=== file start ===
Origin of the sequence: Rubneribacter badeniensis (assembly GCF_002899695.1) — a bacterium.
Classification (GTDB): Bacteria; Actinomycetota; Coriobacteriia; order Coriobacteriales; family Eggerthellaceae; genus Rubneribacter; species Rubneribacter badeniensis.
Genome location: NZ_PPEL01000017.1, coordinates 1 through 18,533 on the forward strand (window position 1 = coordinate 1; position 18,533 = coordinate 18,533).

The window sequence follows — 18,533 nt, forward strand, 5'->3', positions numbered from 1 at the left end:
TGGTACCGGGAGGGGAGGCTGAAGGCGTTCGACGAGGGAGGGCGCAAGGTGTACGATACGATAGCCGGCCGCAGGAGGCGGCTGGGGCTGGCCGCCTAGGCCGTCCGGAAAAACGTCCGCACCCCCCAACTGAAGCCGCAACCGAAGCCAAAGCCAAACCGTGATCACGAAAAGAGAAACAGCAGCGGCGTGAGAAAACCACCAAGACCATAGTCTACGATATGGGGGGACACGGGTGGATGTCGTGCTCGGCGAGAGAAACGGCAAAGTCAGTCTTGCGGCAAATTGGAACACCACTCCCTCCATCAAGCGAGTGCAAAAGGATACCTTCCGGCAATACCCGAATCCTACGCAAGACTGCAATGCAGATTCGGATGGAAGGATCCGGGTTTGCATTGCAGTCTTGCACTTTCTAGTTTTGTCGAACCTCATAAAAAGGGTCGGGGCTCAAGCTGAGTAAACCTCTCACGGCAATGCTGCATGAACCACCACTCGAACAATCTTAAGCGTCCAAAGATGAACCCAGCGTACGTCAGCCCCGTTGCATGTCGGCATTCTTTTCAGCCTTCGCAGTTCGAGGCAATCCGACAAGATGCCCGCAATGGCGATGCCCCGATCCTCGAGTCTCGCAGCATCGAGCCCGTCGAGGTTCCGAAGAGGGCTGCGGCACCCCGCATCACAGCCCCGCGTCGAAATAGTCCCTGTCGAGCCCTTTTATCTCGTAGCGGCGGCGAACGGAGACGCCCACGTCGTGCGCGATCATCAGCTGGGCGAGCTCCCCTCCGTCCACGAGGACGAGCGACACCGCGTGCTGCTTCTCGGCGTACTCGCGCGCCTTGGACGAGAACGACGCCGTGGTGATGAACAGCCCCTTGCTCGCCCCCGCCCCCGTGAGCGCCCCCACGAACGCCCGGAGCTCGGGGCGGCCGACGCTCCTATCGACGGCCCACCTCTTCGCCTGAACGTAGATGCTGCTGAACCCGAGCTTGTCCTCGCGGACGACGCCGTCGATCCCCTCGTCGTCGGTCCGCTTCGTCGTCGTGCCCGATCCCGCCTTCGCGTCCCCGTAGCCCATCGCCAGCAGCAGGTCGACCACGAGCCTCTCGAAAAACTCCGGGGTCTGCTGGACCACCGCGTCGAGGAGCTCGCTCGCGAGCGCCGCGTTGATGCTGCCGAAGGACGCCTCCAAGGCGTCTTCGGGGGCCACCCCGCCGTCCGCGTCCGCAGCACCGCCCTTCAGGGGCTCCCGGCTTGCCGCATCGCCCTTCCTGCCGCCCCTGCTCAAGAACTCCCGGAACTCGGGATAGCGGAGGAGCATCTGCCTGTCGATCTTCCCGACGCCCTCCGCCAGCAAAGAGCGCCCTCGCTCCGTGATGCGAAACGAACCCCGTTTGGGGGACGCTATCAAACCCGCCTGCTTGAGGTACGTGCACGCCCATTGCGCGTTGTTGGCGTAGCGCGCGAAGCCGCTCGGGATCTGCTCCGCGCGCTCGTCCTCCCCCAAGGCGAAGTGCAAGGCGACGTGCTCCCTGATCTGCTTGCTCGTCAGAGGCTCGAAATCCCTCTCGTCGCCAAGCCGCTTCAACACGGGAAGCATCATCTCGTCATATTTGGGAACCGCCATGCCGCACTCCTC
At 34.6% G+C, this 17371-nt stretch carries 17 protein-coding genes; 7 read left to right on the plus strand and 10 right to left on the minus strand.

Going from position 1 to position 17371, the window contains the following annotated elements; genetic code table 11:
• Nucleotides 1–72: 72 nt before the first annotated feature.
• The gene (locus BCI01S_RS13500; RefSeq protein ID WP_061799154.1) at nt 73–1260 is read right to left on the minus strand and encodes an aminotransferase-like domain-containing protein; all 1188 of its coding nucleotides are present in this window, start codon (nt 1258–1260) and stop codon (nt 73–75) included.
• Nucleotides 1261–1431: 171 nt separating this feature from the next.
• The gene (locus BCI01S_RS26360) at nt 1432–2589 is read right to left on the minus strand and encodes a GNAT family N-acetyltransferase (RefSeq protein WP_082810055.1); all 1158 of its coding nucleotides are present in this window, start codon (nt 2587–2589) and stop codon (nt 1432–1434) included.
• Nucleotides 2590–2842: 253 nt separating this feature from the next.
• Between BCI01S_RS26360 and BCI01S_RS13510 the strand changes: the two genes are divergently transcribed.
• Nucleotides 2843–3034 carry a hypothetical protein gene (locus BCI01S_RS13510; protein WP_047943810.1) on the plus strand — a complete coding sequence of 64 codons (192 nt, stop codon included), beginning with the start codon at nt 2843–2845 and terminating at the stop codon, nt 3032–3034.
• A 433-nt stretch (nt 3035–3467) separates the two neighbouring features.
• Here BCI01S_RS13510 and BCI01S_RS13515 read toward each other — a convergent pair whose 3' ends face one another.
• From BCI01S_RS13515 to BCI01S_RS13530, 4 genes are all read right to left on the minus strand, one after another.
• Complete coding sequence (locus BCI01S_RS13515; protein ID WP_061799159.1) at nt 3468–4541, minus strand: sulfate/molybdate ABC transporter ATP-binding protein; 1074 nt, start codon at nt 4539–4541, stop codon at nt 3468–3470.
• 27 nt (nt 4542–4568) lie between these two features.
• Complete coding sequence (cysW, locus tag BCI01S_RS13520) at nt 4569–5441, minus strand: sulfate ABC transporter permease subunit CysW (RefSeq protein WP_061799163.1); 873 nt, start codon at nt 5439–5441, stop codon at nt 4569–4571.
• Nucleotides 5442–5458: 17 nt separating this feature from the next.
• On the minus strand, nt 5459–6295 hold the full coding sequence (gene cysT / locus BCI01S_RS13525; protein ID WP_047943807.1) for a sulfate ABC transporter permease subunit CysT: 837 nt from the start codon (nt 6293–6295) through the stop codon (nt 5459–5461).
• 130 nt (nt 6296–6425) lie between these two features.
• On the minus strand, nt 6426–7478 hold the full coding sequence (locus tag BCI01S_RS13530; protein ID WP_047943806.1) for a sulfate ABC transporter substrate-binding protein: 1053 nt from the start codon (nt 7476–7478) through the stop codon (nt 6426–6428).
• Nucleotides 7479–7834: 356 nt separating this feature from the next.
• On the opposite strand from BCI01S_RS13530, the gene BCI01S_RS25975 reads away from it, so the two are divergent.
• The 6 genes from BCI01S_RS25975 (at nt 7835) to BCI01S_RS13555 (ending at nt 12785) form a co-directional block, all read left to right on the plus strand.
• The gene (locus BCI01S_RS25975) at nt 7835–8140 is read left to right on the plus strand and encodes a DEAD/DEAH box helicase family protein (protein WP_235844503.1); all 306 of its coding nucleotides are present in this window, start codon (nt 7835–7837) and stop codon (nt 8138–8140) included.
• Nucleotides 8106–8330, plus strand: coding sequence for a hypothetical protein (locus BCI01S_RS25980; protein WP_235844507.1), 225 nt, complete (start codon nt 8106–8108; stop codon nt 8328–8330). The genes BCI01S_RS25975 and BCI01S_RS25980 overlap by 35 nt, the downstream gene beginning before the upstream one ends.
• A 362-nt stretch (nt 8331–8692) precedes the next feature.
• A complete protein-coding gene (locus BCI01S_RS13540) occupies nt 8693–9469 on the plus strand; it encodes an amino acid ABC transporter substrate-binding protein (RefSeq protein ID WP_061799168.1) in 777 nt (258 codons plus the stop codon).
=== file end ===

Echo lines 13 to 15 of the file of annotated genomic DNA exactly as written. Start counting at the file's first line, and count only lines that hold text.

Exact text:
• Between BCI01S_RS26360 and BCI01S_RS13510 the strand changes: the two genes are divergently transcribed.
• Nucleotides 2843–3034 carry a hypothetical protein gene (locus BCI01S_RS13510; protein WP_047943810.1) on the plus strand — a complete coding sequence of 64 codons (192 nt, stop codon included), beginning with the start codon at nt 2843–2845 and terminating at the stop codon, nt 3032–3034.
• A 433-nt stretch (nt 3035–3467) separates the two neighbouring features.